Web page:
What, to you, is quality software?
I’m sure that I will get different responses from different people. Quality is not absolute, and what you consider high-quality may be irrelevant to somebody else. Your view of high quality may even be a sign of poor quality to another reviewer. Let’s take a look at some aspects of software quality.
Developers, myself included, often think of the quality of the software’s source code: is it easy to understand and change? Does the code use paradigms that I find admirable? Does it use functional programming, for example, if I’m in to that sort of thing?
Did the author write automated tests? Do the tests provide good coverage? Are they appropriately distributed between different levels of granularity? Do the “grains” (the units, modules, or subsystems) represent useful models or abstractions?
Is there documentation? If there is not, is it because the code is self-documenting? Is there a single command to type or button to press to get a production build out? Does committing to the repository automatically trigger a production build?
Does Code Quality Matter?
These questions all relate to a particular perspective on the quality of software, but we must be honest with ourselves. For the most part, customers considering whether to license a particular software product or subscribe to software as a service very rarely even look at the source code, let alone make an informed judgement as to its quality. In most cases, they aren’t even allowed to look.
Even in the case of free software or open source products, the likelihood of spy-before-you-try is low. I cannot bring to mind the thousands of such projects I must have used during my career to date: Eclipse, LibreOffice, Linux, the GNU Compiler Collection, Darwin, clang, LaTeX, Firefox, FreeBSD, GNU Emacs, node.js…and I can’t think how vanishingly small must be the fraction of those of which I have even partially examined the source code. Probably not even one per cent.
Now that means that if the quality of a software product, or service, is related to the code quality, then there’s a lemon market for software. People can’t (or don’t) evaluate the quality of the code, so won’t pay more for premium-quality code (and hence software) than they would for a clunker.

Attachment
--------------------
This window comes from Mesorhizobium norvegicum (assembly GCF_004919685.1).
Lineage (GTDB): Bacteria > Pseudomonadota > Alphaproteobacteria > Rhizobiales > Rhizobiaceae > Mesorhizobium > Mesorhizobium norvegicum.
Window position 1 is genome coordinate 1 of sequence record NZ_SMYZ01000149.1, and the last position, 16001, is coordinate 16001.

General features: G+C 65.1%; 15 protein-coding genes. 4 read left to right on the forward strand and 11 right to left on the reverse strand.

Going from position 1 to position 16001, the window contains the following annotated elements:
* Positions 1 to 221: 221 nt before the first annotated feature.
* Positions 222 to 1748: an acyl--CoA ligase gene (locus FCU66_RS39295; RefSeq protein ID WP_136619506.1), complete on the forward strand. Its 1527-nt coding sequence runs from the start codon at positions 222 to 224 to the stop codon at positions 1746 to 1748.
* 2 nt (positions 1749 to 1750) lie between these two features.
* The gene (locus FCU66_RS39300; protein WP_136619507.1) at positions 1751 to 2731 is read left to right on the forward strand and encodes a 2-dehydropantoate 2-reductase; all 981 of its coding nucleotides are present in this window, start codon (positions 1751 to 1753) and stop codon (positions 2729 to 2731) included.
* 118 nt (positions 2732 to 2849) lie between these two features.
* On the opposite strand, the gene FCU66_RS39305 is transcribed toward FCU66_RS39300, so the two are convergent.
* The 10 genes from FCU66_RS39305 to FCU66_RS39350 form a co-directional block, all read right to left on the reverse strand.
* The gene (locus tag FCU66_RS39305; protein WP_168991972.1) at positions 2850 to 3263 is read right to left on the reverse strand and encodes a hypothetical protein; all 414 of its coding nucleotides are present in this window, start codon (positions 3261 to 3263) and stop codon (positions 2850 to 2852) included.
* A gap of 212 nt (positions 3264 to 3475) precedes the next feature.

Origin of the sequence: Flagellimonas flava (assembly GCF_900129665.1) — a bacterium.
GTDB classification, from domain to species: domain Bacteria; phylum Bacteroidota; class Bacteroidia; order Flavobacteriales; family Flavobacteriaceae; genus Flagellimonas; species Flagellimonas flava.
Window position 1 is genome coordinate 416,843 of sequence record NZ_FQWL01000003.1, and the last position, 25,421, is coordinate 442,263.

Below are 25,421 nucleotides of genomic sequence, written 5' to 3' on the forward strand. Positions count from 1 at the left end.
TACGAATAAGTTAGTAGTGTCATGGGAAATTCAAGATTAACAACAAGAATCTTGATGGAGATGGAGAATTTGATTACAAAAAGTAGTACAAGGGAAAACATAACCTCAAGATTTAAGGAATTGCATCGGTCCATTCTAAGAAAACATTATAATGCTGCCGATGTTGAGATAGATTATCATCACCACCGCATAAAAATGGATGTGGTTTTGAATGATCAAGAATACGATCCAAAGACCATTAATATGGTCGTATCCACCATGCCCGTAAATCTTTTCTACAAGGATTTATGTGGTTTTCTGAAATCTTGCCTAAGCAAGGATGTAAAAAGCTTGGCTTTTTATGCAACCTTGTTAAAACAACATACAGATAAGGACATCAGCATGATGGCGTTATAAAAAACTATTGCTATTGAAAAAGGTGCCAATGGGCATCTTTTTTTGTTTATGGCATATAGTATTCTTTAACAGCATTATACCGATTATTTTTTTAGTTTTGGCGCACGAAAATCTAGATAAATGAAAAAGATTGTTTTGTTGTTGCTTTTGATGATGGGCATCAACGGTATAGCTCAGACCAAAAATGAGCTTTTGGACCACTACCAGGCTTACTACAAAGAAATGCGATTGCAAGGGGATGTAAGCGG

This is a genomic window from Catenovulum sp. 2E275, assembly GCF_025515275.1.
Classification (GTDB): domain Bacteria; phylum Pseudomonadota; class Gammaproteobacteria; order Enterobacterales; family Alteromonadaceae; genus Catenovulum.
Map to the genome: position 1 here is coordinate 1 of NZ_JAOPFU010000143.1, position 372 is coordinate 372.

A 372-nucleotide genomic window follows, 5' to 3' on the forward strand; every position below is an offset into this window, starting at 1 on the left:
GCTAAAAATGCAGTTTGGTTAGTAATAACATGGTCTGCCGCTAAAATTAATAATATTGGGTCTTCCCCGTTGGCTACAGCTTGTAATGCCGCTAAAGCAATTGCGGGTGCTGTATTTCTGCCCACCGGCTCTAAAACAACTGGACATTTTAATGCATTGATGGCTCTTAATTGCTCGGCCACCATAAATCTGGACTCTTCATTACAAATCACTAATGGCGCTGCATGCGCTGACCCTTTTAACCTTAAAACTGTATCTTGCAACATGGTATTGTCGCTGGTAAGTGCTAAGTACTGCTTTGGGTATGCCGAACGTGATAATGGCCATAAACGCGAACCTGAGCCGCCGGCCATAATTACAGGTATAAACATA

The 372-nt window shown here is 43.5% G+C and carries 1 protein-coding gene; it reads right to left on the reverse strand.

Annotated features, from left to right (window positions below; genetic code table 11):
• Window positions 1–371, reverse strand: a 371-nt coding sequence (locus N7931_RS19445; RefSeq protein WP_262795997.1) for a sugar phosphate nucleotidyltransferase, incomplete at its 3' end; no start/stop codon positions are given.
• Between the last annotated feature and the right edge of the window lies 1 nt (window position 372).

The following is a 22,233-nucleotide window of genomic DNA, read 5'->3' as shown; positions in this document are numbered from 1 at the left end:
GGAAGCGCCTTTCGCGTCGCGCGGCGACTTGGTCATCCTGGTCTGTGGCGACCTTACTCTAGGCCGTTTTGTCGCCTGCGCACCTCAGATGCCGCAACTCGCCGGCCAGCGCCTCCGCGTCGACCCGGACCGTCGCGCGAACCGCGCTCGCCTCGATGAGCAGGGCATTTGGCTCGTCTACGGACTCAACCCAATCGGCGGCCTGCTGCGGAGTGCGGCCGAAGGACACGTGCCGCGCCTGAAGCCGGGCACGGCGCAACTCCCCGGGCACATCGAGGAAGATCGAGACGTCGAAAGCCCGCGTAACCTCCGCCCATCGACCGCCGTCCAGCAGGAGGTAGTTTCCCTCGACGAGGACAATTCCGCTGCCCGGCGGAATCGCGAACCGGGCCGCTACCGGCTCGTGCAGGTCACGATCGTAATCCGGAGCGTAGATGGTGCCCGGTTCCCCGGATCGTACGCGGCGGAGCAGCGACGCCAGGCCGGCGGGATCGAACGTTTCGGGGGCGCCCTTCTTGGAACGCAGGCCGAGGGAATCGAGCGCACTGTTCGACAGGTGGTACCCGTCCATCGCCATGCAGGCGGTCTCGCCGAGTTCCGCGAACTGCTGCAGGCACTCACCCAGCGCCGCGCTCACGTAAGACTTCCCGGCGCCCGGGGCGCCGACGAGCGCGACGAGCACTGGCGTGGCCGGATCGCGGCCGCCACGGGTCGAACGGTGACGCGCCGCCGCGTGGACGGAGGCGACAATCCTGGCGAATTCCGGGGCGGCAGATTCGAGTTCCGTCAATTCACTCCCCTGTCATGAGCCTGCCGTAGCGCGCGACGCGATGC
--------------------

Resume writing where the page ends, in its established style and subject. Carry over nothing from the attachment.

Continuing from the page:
(As an aside, the solution for the lemon problem in motor vehicles is to provide a warranty. In software, commercial and free software alike is provided “AS IS”, all in capital letters, with no suggestion that the maker expects it to work the way you like, or even the way they said in the marketing materials.)
Zen and the Art of Software Maintenance
The quality of the code in a software system is an aspect of its internal quality. Borrowing an analogy from Robert M. Pirsig, interest in this form of quality is like being interested in the internals and maintainability of a motorcycle engine. It’s a “classical” form of quality, in which one must be mindful of all the workings and details of the system under consideration.
Other people will have other ideas of software quality, perhaps informed by the “romantic” school of quality.
To Accessibility and Beyond
Is the product accessible? That may mean that the controls are suited to full keyboard navigation, text-to-speech readers, joystick control, or other adaptive input and output schemes. Accessibility also includes ensuring that the colour scheme used through the UI is suitable for people with colour vision deficiency.
Some would say that accessibility is one aspect of the wider principle of usability and consideration of the user experience. Can the capabilities of the software be discovered easily? Can they be used efficiently? Do the capabilities that a given person requires match their expectations? Do those capabilities even exist?